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    A Blog from GradHacker and MATRIX: The Center for Humane Arts, Letters and Social Sciences Online

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Disabled in Grad School: Mentoring

A variety of different mentoring relationships is important for graduate students with disabilities.

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February 13, 2018
 
 

Alyssa is a doctoral student in neuroscience at the University of Rhode Island. Follow them @yes_thattoo or check out their personal blog.

This post is part of a (somewhat loose) series about being disabled at university, with a focus on graduate school: problems we encounter, how we deal with them, and what you can do that will make things easier for fellow graduate students with disabilities.

Fellow GradHackers have plenty to say about mentoring as a graduate student, both about making sure we benefit from our relationships with our mentors and about being mentors ourselves. Building networks is a huge (and hard) part of graduate school, and mentoring deepens our communities.

Being an Autistic graduate student makes good mentoring even harder (socialization is hard!) and even more important. After all, I'm navigating a system that wasn't exactly designed for people like me. In practice, this means I have multiple support networks with varying levels of overlap and with varying types of relationships. They help me ensure I’m making progress on my research, working towards my other degree requirements, and not getting too burned out from the stresses specific to being a disabled person in academia.

My major professor is obviously one mentor. The senior grad students in my lab are some others. They teach me how things work in the lab, and how things work in the department. Since I recently started my fourth semester in the lab, at this point I am also serving as a mentor for undergraduates. I expect managing undergraduate students will be an educational experience!

Since my major professor is in biomedical engineering and affiliated with the interdisciplinary neuroscience program I'm in, I have yet another, overlapping mentoring network related to my program. For this reason, I speak to my program director regularly. I don’t see her as often as I see my major professor, but I have similar reasons to talk to her: I need to stay on track with my degree requirements. Neuroscience and biomedical engineering have some differing requirements, after all.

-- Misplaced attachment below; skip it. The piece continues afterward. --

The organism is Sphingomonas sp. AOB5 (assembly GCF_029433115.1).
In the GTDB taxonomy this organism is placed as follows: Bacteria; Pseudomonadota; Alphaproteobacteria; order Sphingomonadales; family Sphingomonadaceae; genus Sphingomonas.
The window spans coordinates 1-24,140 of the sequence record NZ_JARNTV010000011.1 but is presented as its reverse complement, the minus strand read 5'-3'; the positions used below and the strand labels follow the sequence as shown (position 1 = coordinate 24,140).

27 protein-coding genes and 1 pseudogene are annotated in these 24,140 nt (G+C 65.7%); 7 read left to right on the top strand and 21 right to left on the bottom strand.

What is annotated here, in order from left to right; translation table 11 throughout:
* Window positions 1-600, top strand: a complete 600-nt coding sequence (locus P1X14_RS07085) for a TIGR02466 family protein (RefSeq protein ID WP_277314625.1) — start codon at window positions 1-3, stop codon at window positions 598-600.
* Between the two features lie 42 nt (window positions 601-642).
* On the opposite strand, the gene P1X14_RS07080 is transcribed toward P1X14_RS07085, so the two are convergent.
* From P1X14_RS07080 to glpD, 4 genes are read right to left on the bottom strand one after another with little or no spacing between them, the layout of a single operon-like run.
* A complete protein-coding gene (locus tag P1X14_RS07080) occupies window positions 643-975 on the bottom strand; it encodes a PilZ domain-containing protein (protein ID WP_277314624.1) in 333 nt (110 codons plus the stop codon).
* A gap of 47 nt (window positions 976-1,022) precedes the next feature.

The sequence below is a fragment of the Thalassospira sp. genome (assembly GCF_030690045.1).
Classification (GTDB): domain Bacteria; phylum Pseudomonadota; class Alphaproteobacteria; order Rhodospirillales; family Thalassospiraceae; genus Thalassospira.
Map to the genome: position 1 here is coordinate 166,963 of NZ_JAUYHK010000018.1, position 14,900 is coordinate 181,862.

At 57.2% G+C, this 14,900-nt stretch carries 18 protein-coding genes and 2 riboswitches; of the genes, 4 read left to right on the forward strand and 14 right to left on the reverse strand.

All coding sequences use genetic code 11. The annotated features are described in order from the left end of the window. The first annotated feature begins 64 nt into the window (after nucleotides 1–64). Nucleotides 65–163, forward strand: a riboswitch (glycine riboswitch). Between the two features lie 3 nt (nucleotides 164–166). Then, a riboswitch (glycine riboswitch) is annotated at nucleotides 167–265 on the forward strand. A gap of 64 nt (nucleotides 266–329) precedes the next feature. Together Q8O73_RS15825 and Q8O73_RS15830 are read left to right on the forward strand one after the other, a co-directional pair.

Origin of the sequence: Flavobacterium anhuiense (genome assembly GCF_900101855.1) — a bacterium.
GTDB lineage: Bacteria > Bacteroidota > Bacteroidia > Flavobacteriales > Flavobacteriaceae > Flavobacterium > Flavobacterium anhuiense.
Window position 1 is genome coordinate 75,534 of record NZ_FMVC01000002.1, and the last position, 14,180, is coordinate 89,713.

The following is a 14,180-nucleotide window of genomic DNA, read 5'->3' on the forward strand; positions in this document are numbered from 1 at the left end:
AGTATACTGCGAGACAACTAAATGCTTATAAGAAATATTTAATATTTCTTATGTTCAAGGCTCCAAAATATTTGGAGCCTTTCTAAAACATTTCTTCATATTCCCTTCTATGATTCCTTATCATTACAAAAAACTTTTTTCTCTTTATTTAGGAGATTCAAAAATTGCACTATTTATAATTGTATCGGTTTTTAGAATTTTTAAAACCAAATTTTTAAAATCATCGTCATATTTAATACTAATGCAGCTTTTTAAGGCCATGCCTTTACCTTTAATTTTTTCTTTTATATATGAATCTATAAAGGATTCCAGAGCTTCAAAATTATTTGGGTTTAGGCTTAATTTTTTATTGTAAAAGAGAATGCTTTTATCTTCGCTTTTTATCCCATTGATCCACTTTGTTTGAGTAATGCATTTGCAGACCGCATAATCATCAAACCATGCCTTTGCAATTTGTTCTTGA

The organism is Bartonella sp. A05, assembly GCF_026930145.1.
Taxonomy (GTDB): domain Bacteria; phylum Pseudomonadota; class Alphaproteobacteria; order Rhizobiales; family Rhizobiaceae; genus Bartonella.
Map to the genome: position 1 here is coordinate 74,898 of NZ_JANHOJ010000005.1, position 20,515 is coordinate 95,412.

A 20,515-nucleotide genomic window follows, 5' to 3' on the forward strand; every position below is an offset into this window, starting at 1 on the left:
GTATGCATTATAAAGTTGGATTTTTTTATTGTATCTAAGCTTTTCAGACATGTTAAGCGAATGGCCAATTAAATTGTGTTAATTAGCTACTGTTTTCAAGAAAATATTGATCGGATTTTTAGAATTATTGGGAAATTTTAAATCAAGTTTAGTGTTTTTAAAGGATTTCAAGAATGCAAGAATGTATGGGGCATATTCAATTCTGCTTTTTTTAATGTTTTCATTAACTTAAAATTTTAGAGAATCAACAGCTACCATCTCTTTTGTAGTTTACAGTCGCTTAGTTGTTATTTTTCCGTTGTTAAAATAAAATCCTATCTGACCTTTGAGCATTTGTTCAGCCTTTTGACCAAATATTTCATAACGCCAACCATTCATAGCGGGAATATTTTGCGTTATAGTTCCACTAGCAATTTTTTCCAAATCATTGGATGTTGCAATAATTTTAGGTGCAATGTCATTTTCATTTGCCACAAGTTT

Finally, there's my disability-specific network. This is where mentoring relationships start to look less like informal but (loosely) hierarchical relationships and more like an Ewok village. I don't limit my requests for guidance to those who rank "higher" than me in their respective field. My friend who gets extra time because she doesn't need it is absolutely one of my mentors, and she's still working on an undergraduate degree. She's also been an activist almost as long as I've been alive. People I go to for advice may not even be in the same fields or hierarchies I am. Dani Alexis is a developmental editor and a freelance writer. She's also ten years my senior but calls me an "elder." The people I'm looking to for advice may also be looking to me!

As a graduate student, I need guidance for a number of different reasons. The people best equipped to keep me on track in the neuroscience program aren’t necessarily the same ones who can teach me how to do autism research while being myself autistic. The people who who understand biomedical engineering research might not be able to advise me on how and when to disclose a disability on the job market.

What issues do you need the support of a mentor for? Who is best equipped to help you with those?

[Image by Flickr user Brian Ujiie and used under Creative Commons licensing.]

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